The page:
There is currently a destructive narrative in our country that is rooted in ignorance, spoken in hate, and perpetuated by fear. It has invaded our social institutions, our homes, and our psyches. It was designed by our government, spewed by our politicians, spun by public relations propagandist corporations, and sent to the masses by corporate media. It has created what Sir EE Prichard calls a “structural amnesia,” and it threatens to stall our collective forward progress. This is the current narrative on immigration.
A small minority in our country has hijacked the political, economic and social discourse on immigration with their xenophobic and exclusionary views on anyone who looks or thinks differently. They have convinced our policy makers and the small minded fearful segment of our population, who hide in their homogenized social enclaves, that all our undocumented members of society are terrorists, rapists, mooches, drug dealers, gang bangers and criminals, the point sources of all social ills, and hell bent on the destruction of our way of life.
This ugly and deceitful discourse has left millions of our most productive and self-reliant citizens at the mercy of random acts of violence. It disproportionately affects women and children who, because of poverty and homelessness, are at constant risk of domestic and child abuse, random and commercialized rape (prostitution), forced labor, and food insecurity.
It leaves all immigrants living with constant fear of false arrest, imprisonment in new-age concentration camps, and faced with the likelihood of being deported to the homelands they were forced to flee due to economic collapse, civil war, extreme violence, sever poverty and famine, plus religious and government persecution.
This narrative flies in the face of reality, which is that with 800 military bases around the world to ensure the US’ dominance, and with the help of neo-liberal economic policies and consumerism, our government has manufactured the very instability that immigrants the world over have sought refuge from.
In the early 2000s, the US funded anti-Assad regimes in Syria, which led to today’s crisis in Aleppo – not because of human rights violations, but, at the tie, to disrupt the Russia-Syria relationship. It was a bid to break Russia’s monopoly of natural gas in Europe – a monopoly that traveled right through Syria.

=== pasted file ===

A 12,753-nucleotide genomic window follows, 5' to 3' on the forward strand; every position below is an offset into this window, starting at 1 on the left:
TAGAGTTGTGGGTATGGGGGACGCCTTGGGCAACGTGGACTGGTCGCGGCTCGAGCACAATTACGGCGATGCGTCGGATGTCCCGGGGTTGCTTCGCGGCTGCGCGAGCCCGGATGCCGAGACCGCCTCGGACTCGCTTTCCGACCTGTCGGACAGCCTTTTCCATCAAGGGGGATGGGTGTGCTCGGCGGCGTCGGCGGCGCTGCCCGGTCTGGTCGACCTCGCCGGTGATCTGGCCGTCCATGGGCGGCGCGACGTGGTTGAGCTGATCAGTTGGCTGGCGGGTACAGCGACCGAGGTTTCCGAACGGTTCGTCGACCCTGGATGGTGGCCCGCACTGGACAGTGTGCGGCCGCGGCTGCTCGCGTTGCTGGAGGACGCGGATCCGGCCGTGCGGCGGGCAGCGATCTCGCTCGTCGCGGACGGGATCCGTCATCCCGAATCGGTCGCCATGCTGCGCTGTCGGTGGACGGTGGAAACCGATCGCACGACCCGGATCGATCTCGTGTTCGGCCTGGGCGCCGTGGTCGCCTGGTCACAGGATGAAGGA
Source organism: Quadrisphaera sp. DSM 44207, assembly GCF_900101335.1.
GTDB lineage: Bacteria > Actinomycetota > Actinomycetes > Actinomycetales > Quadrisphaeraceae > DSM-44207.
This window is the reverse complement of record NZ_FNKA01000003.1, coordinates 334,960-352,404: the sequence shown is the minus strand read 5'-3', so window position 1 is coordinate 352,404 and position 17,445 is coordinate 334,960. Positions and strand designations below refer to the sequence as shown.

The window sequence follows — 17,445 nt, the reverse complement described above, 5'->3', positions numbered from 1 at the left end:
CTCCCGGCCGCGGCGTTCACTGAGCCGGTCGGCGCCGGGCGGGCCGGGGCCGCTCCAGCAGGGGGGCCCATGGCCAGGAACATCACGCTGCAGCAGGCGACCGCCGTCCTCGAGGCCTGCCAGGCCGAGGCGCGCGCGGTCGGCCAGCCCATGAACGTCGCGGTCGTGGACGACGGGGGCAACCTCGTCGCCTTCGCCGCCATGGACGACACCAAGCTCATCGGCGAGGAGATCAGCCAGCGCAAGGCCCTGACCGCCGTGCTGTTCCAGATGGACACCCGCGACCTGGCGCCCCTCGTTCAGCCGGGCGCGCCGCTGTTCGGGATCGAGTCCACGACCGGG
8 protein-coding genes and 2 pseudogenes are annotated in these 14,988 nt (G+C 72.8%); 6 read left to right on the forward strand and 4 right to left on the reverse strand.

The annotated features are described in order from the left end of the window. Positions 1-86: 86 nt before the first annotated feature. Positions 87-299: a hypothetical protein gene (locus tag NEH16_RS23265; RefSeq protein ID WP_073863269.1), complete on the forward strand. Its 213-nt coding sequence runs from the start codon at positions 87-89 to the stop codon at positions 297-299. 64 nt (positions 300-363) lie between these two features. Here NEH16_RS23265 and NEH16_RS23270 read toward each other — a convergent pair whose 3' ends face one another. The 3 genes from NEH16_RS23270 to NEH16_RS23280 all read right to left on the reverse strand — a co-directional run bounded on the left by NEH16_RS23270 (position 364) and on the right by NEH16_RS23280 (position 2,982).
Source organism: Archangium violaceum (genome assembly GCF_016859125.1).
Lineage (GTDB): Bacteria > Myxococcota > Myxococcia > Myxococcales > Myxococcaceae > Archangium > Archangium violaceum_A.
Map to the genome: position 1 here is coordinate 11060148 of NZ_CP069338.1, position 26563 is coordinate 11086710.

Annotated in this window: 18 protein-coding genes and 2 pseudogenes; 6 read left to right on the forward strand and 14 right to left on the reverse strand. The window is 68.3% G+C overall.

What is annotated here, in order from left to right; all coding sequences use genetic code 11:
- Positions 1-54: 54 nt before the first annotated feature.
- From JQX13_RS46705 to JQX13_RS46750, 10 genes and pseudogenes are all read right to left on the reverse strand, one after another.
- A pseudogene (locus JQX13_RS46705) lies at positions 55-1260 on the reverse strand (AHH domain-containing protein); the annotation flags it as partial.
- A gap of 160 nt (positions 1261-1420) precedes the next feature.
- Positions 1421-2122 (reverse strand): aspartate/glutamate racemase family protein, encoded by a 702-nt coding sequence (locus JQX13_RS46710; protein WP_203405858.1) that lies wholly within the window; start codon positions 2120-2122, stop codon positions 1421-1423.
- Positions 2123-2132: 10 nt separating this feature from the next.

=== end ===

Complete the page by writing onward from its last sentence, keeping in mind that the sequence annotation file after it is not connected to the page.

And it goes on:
With funds “appropriated” from the accounts of drug kingpin Pablo Escobar, and then funneled through the BCCI bank, the CIA funded the Afghan Freedom Fighters—now called the Taliban.
Under Ronald Reagan, who famously took a picture in the Oval Office with its leading members, the CIA supported the mujahedin—now called Al Qaeda.
In Latin America alone the us government (the CIA), though their fronts, including the US Fruit Co. (now Chiquita), and the School of the Americas (now the Western Hemisphere Institute for Security Cooperation) has intervened militarily over fifty times, and trained tens of thousands of soldiers and assassins, many of whom have gone on to become the most savage of despots, and who have committed the most heinous of war crimes. They have overthrown democratically elected governments and undermined any political or economic autonomy in countries ranging from Panama to Honduras, Nicaragua, Colombia, El Salvador, Guatemala, Bolivia, Costa Rica, Venezuela, Grenada, and Cuba. The list of military interventions in sovereign nations by the US government spans the globe.
Just like our immigrants. See the correlations?
Once we develop the courage to face the fear and guilt of past transgressions, we can then take the necessary steps to rectify and reduce the damage, and progress forward as a multi-cultural, multi-ethnic, pluralistic society for all. One that bridges divides and heals wounds.
But first we must overcome this “structural amnesia” by coming out of what Arlie Hothschild calls our “tonal enclaves”, engaging in social discourse (or disruption), and elevating our consciousness by developing critical media literacy and analyzing the vast amount of forces aligned against us.